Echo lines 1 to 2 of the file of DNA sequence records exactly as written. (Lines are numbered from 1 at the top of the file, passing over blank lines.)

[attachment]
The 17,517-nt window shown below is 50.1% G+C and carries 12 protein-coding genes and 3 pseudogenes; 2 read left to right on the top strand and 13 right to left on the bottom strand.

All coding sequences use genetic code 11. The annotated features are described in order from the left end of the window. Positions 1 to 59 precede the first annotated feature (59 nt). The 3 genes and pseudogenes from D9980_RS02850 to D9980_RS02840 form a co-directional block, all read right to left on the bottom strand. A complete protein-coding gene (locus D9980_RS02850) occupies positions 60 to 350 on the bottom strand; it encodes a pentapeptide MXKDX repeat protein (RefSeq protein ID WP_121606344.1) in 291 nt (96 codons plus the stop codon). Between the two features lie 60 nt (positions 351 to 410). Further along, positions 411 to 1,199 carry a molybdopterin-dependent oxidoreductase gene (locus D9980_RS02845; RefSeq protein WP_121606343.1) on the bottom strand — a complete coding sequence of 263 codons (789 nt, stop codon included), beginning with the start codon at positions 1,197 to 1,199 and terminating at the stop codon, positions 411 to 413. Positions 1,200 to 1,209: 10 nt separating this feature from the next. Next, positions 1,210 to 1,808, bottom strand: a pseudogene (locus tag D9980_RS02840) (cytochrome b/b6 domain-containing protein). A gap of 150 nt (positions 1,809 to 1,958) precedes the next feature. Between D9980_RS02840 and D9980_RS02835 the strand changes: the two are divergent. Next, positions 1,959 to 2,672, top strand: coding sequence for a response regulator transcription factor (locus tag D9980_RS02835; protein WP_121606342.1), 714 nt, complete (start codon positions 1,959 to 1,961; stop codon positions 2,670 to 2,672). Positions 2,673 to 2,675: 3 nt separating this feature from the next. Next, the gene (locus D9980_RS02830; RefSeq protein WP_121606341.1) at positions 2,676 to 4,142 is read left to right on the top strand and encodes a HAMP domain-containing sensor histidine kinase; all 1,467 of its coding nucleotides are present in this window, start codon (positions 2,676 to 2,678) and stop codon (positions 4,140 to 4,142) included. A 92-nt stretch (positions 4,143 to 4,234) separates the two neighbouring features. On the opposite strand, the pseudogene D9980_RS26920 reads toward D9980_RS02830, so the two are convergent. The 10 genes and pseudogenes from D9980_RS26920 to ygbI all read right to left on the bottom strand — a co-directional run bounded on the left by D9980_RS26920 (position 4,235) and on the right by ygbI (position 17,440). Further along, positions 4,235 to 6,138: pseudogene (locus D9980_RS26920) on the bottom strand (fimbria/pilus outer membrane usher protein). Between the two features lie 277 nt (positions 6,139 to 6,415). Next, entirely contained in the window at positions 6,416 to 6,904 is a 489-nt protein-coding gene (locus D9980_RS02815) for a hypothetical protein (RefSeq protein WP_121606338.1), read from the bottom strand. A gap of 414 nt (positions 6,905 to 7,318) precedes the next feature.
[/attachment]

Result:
The 17,517-nt window shown below is 50.1% G+C and carries 12 protein-coding genes and 3 pseudogenes; 2 read left to right on the top strand and 13 right to left on the bottom strand.

All coding sequences use genetic code 11. The annotated features are described in order from the left end of the window. Positions 1 to 59 precede the first annotated feature (59 nt). The 3 genes and pseudogenes from D9980_RS02850 to D9980_RS02840 form a co-directional block, all read right to left on the bottom strand. A complete protein-coding gene (locus D9980_RS02850) occupies positions 60 to 350 on the bottom strand; it encodes a pentapeptide MXKDX repeat protein (RefSeq protein ID WP_121606344.1) in 291 nt (96 codons plus the stop codon). Between the two features lie 60 nt (positions 351 to 410). Further along, positions 411 to 1,199 carry a molybdopterin-dependent oxidoreductase gene (locus D9980_RS02845; RefSeq protein WP_121606343.1) on the bottom strand — a complete coding sequence of 263 codons (789 nt, stop codon included), beginning with the start codon at positions 1,197 to 1,199 and terminating at the stop codon, positions 411 to 413. Positions 1,200 to 1,209: 10 nt separating this feature from the next. Next, positions 1,210 to 1,808, bottom strand: a pseudogene (locus tag D9980_RS02840) (cytochrome b/b6 domain-containing protein). A gap of 150 nt (positions 1,809 to 1,958) precedes the next feature. Between D9980_RS02840 and D9980_RS02835 the strand changes: the two are divergent. Next, positions 1,959 to 2,672, top strand: coding sequence for a response regulator transcription factor (locus tag D9980_RS02835; protein WP_121606342.1), 714 nt, complete (start codon positions 1,959 to 1,961; stop codon positions 2,670 to 2,672). Positions 2,673 to 2,675: 3 nt separating this feature from the next. Next, the gene (locus D9980_RS02830; RefSeq protein WP_121606341.1) at positions 2,676 to 4,142 is read left to right on the top strand and encodes a HAMP domain-containing sensor histidine kinase; all 1,467 of its coding nucleotides are present in this window, start codon (positions 2,676 to 2,678) and stop codon (positions 4,140 to 4,142) included. A 92-nt stretch (positions 4,143 to 4,234) separates the two neighbouring features. On the opposite strand, the pseudogene D9980_RS26920 reads toward D9980_RS02830, so the two are convergent. The 10 genes and pseudogenes from D9980_RS26920 to ygbI all read right to left on the bottom strand — a co-directional run bounded on the left by D9980_RS26920 (position 4,235) and on the right by ygbI (position 17,440). Further along, positions 4,235 to 6,138: pseudogene (locus D9980_RS26920) on the bottom strand (fimbria/pilus outer membrane usher protein). Between the two features lie 277 nt (positions 6,139 to 6,415). Next, entirely contained in the window at positions 6,416 to 6,904 is a 489-nt protein-coding gene (locus D9980_RS02815) for a hypothetical protein (RefSeq protein WP_121606338.1), read from the bottom strand. A gap of 414 nt (positions 6,905 to 7,318) precedes the next feature.